OREGON STATE UNIVERSITY

Dutch elm disease affects cities, parks, home landscapes

09/17/1998

CORVALLIS - Dutch elm disease came to the United States in the early 1930s on a freighter full of green logs destined for a veneer factory. By 1960 it swept through the Midwest, killing about 42 million trees. About 25 years later it was first sighted in eastern Oregon.

Now, Dutch elm disease is regularly showing up and is spreading in some western Oregon cities, parks and home landscapes.

The disease is generally fatal to trees unless you can catch it when only one or two percent of the tree is infected, says Melodie Putnam, chief diagnostician at the Oregon State University Plant Disease Clinic. Even then, trees need annual injections of expensive fungicides to save them.

"Most Dutch elm disease prevention strategies involve complete removal and burning of the infected tree to reduce the chance of spread to other elm trees," she said.

What are the signs of Dutch elm disease?

"Look for yellowing, wilting or flagging (leaves hanging limply) near the top of the tree," Putnam explained. "There are other problems that can cause yellowing, but they generally don't cause wilting."

Since both removal and treatment are expensive options, homeowners will probably want to get a branch sample analyzed to confirm the presence of Dutch elm disease before they take any action. It is difficult to detect in the fall or winter, so look this year before the leaves start to turn or wait till next summer, Putnam suggested.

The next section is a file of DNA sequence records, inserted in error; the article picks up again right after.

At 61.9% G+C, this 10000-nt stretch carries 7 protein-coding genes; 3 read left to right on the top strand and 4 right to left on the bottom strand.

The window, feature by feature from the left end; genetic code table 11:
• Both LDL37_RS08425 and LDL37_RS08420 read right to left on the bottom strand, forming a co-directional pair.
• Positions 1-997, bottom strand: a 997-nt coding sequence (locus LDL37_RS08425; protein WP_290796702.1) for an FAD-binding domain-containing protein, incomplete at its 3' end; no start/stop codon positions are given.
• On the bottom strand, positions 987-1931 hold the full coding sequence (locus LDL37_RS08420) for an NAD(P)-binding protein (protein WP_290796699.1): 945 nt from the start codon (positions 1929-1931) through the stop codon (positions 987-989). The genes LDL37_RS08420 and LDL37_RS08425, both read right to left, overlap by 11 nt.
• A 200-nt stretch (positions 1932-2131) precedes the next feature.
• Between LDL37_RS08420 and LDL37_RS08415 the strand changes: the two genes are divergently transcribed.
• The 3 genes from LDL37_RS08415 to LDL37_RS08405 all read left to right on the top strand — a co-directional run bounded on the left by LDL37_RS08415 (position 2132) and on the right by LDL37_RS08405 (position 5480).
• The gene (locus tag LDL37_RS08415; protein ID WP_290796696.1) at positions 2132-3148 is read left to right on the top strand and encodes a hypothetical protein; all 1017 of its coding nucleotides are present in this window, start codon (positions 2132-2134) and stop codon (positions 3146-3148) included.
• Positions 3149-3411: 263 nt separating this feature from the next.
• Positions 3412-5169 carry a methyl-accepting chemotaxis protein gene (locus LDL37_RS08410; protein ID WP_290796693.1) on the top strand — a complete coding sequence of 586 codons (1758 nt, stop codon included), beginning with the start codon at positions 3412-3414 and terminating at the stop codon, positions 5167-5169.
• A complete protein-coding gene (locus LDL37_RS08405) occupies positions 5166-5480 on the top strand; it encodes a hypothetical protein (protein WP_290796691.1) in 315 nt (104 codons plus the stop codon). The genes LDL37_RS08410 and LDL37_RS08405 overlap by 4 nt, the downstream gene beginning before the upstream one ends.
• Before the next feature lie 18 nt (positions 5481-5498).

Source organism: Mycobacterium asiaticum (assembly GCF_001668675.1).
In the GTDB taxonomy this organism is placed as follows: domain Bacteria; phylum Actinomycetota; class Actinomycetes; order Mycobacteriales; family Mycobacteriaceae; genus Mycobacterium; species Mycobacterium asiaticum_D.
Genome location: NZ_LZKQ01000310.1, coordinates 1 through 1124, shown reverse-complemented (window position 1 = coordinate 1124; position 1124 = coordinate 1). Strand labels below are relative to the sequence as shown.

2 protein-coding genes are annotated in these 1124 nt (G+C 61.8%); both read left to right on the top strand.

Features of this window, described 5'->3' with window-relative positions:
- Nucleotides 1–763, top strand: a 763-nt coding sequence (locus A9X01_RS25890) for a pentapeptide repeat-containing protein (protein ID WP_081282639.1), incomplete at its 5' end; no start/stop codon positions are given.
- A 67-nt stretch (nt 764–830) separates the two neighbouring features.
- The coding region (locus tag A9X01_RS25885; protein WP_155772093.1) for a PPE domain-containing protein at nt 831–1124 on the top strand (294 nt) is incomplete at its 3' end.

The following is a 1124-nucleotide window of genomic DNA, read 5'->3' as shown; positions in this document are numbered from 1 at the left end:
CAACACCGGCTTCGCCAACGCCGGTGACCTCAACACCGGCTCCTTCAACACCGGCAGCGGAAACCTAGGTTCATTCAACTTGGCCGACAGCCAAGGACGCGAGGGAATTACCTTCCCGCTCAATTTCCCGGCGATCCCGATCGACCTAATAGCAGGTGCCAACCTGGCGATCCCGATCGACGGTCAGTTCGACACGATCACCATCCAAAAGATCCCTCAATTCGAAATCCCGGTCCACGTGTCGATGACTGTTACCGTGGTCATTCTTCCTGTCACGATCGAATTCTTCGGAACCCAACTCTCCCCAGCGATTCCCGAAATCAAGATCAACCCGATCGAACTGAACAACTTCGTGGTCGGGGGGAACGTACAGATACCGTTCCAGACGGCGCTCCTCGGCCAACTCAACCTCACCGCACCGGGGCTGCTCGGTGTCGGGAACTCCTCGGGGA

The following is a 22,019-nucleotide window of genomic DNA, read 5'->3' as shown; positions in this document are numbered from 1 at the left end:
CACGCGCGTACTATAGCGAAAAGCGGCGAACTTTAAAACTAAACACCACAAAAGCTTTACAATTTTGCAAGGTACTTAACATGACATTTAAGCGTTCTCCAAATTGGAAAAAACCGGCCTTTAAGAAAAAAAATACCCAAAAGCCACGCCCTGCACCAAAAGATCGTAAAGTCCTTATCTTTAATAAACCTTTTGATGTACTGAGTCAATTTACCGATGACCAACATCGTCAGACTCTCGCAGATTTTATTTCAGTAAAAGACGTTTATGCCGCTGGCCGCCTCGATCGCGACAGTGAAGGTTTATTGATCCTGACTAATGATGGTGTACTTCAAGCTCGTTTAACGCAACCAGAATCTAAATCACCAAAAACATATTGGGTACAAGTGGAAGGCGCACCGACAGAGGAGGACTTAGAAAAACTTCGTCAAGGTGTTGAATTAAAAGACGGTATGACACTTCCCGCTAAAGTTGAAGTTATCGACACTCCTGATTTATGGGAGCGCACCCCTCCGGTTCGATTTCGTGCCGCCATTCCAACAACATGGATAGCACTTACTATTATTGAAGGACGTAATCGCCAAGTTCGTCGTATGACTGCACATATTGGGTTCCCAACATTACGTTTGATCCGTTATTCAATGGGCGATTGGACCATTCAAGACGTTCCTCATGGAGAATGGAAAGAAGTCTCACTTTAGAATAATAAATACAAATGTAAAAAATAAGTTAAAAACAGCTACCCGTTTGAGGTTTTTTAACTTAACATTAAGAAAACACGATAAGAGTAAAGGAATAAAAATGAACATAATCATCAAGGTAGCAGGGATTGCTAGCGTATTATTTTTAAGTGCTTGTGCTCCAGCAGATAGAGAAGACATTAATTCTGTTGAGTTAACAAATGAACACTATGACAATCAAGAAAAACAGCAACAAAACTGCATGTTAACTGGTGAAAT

Putnam says you need to get a sample that is about as thick as your thumb and at least 12 inches long, with some leaves still intact. Since the disease first appears at the top of the tree, you likely will need the help of a professional tree pruner or at least some extended handle pruning tools.

"Once you have a diseased limb, a positive check for Dutch elm diseases is to cut away the bark down into the wood and look for brown streaking in the wood," she said. "This would positively identify Dutch elm disease."

According to Gene Milbrath, Oregon Department of Agriculture plant pathologist, workers in most cities and parks are on the lookout for Dutch elm disease, but it takes the cooperation of homeowners to stop the spread.

It's difficult to weed out diseased trees because not only are you asking people to get rid of a large, beautiful shade tree, but it may cost $700 or more to have the tree removed. Milbrath suggests talking to your local city government to see if they have any provisions to help fund the removal of diseased trees.

Putnam says homeowners can contact local OSU County Extension offices for instructions on how to collect diseased plant or tree samples for analysis.